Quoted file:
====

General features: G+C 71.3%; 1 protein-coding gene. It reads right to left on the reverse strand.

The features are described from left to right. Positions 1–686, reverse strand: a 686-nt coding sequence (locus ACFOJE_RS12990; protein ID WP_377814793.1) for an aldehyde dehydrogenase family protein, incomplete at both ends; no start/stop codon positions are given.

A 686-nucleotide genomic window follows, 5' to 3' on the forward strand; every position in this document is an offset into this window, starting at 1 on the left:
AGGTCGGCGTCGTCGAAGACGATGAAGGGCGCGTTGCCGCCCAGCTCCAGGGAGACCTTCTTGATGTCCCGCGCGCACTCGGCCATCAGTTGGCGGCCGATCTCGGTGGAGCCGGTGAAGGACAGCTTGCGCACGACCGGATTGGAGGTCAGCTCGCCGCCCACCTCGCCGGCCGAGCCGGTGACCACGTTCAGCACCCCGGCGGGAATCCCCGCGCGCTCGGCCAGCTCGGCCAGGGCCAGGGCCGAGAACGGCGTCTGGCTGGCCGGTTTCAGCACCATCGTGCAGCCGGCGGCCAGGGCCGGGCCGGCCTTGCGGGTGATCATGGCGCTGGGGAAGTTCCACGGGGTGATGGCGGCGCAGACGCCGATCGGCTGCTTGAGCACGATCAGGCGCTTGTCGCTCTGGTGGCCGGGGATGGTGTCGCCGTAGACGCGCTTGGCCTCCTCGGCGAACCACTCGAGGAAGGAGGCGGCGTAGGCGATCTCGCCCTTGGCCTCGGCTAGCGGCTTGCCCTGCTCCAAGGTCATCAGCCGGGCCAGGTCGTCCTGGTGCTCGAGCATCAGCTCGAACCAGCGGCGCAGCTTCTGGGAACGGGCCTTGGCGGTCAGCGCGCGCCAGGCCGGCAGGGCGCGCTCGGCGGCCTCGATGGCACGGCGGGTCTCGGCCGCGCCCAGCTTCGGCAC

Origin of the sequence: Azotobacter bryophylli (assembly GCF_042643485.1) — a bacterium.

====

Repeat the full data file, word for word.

General features: G+C 71.3%; 1 protein-coding gene. It reads right to left on the reverse strand.

The features are described from left to right. Positions 1–686, reverse strand: a 686-nt coding sequence (locus ACFOJE_RS12990; protein ID WP_377814793.1) for an aldehyde dehydrogenase family protein, incomplete at both ends; no start/stop codon positions are given.

A 686-nucleotide genomic window follows, 5' to 3' on the forward strand; every position in this document is an offset into this window, starting at 1 on the left:
AGGTCGGCGTCGTCGAAGACGATGAAGGGCGCGTTGCCGCCCAGCTCCAGGGAGACCTTCTTGATGTCCCGCGCGCACTCGGCCATCAGTTGGCGGCCGATCTCGGTGGAGCCGGTGAAGGACAGCTTGCGCACGACCGGATTGGAGGTCAGCTCGCCGCCCACCTCGCCGGCCGAGCCGGTGACCACGTTCAGCACCCCGGCGGGAATCCCCGCGCGCTCGGCCAGCTCGGCCAGGGCCAGGGCCGAGAACGGCGTCTGGCTGGCCGGTTTCAGCACCATCGTGCAGCCGGCGGCCAGGGCCGGGCCGGCCTTGCGGGTGATCATGGCGCTGGGGAAGTTCCACGGGGTGATGGCGGCGCAGACGCCGATCGGCTGCTTGAGCACGATCAGGCGCTTGTCGCTCTGGTGGCCGGGGATGGTGTCGCCGTAGACGCGCTTGGCCTCCTCGGCGAACCACTCGAGGAAGGAGGCGGCGTAGGCGATCTCGCCCTTGGCCTCGGCTAGCGGCTTGCCCTGCTCCAAGGTCATCAGCCGGGCCAGGTCGTCCTGGTGCTCGAGCATCAGCTCGAACCAGCGGCGCAGCTTCTGGGAACGGGCCTTGGCGGTCAGCGCGCGCCAGGCCGGCAGGGCGCGCTCGGCGGCCTCGATGGCACGGCGGGTCTCGGCCGCGCCCAGCTTCGGCAC

Origin of the sequence: Azotobacter bryophylli (assembly GCF_042643485.1) — a bacterium.